Computing Research Policy Blog

The Computing Research Association (or CRA) has been involved in shaping public policy of relevance to computing research for more than two decades. More recently the CRA Government Affairs program has enhanced its efforts to help the members of the computing research community contribute to the public debate knowledgeably and effectively.

Competitiveness Bills Wrapping Up?

The long effort to address concerns about America’s future competitiveness and capacity for innovation may finally result in a bill.
For the last two years, there’s been a fairly constant drumbeat in Congress, the Administration, and federal advisory bodies over the need to prop up the U.S. innovation infrastructure — by strengthening the federal investment in basic research in the physical sciences (including computing, mathematics and engineering), by investing in new math and science teachers, by increasing the participation of US students in math and science, and by creating new research organizations to help nurture an innovative culture in some federal research agencies. There’s been a whole suite of different bills proposed to address these proposals — many inspired by the National Academies Rising Above the Gathering Storm report, or many of the other similar reports that have come out of the scientific community and American industry over the past several years. Unfortunately, though many of these bills had passed either the House or the Senate last session, none had passed both and gone on to the President.
But, that could change. As we’ve noted previously, this suite of competitiveness proposals has coaliesced into two different pieces of legislation, one House bill and one Senate bill — both essentially omnibus bills that are collections of most of the previous proposals. The Senate passed its version, S. 761 The America COMPETES Act, in May by bundling a whole bunch of proposals together and having the Senate Leader bring the package directly to the Senate floor, bypassing the Senate committee structure (which would’ve tied things up for months). The House took a more piecemeal approach, passing the “10,000 Teachers, 10 Million Minds” Science and Math Authorization Act (HR 362), the Sowing the Seeds Through Science and Engineering Act (HR 363), the High Performance Computing Research and Development Act (HR 1068), the National Science Foundation Authorization Act of 2007 (HR 1867), and the Technology Innovation and Manufacturing Stimulation Act (HR 1868), one-by-one (by overwhelming margins) over the course of several months, then combining them into one giant omnibus bill “The 21st Century Competitiveness Act” (HR 2272), which they passed by voice vote. The plan was to conference HR 2272 and S. 761 and work out a compromise bill both chambers could approve. It appears that negotiation is nearing its end and a final bill may be on its way.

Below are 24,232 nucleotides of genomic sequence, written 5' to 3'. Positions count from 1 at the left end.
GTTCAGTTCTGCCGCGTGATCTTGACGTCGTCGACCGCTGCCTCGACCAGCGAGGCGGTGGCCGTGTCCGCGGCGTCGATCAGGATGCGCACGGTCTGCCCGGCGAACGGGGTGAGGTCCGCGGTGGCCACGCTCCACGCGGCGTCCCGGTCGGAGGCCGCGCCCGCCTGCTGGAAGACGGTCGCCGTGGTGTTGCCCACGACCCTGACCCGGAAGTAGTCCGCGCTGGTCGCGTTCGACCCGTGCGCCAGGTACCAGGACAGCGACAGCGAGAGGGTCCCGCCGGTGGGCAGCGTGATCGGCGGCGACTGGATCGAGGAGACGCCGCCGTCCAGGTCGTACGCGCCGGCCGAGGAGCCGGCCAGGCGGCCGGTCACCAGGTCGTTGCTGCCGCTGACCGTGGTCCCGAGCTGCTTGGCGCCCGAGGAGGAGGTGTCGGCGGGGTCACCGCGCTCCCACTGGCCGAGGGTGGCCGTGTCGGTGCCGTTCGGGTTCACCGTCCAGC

We just got a notice of a meeting with Speaker Pelosi scheduled for tomorrow at which the House and Senate leadership will discuss the conference agreement. We know that the bills have been exhaustively “pre-conferenced” with the various committee staff over the last couple of weeks. The official conferees — the Representatives and Senators who were appointed to serve on the conference committee — will meet tonight to hammer out the final details. So, this time tomorrow we should have a good sense of what made the bill and what didn’t.
We’ll have all the details as they are released, of course. There are some provisions in the the House and Senate bills about which the computing research community has had particular interest. More detail on those later. But for now, it’s nice to see a light at the end of the tunnel. Congress — and the Administration — has spent a lot of time over the last two years talking about the importance of bolstering the chain of innovation that helps keep America a world leader, but they don’t have much to show for it. It appears that could change soon.
Update: (7/30/07 10 pm ET) — The conference committee has reached agreement on a compromise bill. It’s massive — 470 pages — but you can poke through it here (pdf) if you’re so inclined. We’ll have details on the bill in the next day or so, but after a brief look through the bill it’s fair to say there’s a lot of good news for the community in there — including the High Performance Computing R&D Act, which has died every previous Congress since the 106th (this is the 110th). So keep it tuned here for more detail….